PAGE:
Given a planar triangulation of (say) a convex region, imagine the following process to convert it to a triangulation with no obtuse angles:
- Pick an arbitrary obtuse angle at vertex $a$ of $\triangle abc$ and drop an altitude $ax$ from $a$ to the altitude foot $x$ on $bc$.
- If $x$ also lies in another triangle $\triangle dcb$, then add the segment $dx$ to regain a proper triangulation.
An example is shown below. The triangulation has two obtuse angles, at vertices $3$ and $4$. The left sequence starts by splitting the angle at vertex $3$ with altitude $35$, next adding segment $15$, then dropping altitude $46$ onto $15$, and so on as illustrated. The sequence depicted never terminates.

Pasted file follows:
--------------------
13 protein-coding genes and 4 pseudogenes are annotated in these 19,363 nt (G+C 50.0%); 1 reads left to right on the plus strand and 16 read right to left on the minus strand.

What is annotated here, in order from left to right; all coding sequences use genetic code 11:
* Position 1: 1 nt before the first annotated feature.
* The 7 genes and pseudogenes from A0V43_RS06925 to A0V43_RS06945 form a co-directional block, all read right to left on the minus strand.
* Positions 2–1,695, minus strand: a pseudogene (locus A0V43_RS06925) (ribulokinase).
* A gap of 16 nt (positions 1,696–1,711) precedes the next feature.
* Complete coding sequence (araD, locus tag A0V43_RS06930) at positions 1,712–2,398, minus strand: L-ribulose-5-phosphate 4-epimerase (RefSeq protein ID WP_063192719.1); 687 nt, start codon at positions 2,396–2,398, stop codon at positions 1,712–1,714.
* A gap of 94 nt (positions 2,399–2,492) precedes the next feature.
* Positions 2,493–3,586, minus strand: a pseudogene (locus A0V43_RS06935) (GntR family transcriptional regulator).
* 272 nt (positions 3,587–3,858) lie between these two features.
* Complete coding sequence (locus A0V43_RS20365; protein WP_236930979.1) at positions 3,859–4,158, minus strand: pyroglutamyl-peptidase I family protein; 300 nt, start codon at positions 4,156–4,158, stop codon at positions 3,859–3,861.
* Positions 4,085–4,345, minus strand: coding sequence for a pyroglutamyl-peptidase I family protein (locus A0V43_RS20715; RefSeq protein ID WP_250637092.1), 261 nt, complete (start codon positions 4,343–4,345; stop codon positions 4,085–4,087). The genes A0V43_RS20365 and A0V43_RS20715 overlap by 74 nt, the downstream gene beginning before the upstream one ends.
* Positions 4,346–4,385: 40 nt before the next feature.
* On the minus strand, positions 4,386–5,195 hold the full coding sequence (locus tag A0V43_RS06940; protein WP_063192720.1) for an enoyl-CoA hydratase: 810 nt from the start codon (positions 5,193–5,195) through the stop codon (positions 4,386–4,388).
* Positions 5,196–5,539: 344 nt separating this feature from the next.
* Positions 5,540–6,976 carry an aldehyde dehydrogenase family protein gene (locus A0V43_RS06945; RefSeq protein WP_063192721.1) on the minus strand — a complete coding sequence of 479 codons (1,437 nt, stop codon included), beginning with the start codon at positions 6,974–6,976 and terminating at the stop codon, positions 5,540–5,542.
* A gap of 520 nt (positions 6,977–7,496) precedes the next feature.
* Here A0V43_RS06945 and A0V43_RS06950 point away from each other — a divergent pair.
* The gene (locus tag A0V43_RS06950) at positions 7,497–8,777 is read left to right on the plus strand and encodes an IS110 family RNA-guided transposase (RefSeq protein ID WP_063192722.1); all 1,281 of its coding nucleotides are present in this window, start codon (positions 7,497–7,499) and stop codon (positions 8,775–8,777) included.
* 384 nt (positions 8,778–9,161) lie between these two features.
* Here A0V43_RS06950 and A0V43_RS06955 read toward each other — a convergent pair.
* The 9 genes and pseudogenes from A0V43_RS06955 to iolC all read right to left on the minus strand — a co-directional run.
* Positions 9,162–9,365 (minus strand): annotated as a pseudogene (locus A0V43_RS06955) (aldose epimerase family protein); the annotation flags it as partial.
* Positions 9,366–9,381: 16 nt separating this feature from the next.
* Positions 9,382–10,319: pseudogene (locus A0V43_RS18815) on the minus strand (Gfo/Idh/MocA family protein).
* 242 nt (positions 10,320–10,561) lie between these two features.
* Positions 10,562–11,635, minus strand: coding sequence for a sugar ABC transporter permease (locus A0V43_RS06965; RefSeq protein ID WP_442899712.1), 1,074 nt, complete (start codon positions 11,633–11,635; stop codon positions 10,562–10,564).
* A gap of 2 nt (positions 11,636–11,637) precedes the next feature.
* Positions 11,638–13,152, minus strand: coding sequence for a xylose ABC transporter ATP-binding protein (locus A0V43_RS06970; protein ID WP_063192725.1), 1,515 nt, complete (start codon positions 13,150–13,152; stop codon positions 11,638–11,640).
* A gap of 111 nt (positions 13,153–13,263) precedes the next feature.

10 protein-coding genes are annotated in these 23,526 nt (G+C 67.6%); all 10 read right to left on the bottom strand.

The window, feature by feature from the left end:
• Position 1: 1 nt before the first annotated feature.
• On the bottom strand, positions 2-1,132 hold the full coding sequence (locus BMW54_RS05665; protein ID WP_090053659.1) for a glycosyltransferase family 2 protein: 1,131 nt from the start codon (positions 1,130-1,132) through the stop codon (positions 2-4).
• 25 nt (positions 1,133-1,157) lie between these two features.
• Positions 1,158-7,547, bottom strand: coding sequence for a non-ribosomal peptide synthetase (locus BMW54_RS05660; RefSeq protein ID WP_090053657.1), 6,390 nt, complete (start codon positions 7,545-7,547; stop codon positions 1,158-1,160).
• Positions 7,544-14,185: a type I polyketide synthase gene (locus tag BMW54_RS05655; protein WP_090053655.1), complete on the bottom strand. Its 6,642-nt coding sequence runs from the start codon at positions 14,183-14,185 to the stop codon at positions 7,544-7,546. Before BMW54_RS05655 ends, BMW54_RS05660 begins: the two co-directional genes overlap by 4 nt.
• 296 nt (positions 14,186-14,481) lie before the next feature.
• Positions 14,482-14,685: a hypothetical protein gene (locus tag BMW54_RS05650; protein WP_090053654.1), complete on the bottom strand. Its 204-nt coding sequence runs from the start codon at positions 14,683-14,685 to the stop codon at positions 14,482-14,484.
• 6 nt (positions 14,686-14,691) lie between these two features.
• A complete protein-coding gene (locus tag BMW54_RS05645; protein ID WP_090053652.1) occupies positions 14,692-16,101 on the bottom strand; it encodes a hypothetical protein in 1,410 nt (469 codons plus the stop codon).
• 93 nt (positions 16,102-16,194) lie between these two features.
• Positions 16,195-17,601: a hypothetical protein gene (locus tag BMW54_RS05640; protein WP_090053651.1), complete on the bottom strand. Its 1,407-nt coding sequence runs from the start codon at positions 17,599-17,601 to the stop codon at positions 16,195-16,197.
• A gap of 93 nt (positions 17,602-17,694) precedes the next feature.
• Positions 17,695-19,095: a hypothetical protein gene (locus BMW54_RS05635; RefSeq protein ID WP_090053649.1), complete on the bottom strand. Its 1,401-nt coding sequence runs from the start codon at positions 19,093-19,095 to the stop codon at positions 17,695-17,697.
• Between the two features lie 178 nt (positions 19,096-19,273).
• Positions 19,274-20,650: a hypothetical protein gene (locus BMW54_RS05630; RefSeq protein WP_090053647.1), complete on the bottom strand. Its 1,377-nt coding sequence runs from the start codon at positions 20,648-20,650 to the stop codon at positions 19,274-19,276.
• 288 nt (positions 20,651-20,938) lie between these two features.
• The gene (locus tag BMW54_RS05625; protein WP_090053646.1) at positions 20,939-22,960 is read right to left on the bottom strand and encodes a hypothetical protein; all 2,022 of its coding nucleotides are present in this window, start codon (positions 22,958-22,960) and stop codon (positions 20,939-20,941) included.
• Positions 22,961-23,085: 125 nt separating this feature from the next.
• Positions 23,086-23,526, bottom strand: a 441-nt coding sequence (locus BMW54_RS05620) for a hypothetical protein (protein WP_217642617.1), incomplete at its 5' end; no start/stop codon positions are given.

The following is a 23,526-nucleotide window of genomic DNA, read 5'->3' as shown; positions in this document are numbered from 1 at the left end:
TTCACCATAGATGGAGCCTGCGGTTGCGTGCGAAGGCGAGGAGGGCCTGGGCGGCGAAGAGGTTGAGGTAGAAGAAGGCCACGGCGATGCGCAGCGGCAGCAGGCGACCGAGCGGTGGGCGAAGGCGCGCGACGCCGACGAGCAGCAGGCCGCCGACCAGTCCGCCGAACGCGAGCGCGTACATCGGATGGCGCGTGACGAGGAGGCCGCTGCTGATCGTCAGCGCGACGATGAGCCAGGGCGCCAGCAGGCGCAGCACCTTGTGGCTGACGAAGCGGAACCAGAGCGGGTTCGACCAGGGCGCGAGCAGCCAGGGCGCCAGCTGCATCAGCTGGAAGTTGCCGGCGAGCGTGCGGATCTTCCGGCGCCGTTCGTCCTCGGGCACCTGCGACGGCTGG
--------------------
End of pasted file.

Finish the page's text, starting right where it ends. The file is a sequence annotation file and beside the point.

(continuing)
The right sequence starts by splitting the angle at vertex $4$ with altitude $45$, and quickly terminates.
My question is:
Q1. Is it the case that, for any planar triangulation of (say) a convex region, there is some ordering of the splittings that terminates in a finite number of splittings? Or is there a triangulation for which every splitting sequence never terminates?
Q2. If the answer to Q1 is Yes (there exists some terminating sequence): Is there an algorithm (more efficient than try-all-possibilities) that finds such a terminating sequence?
Incidentally, I know other methods of obtaining a nonobtuse triangulation. Here I am concentrating on this simple procedure.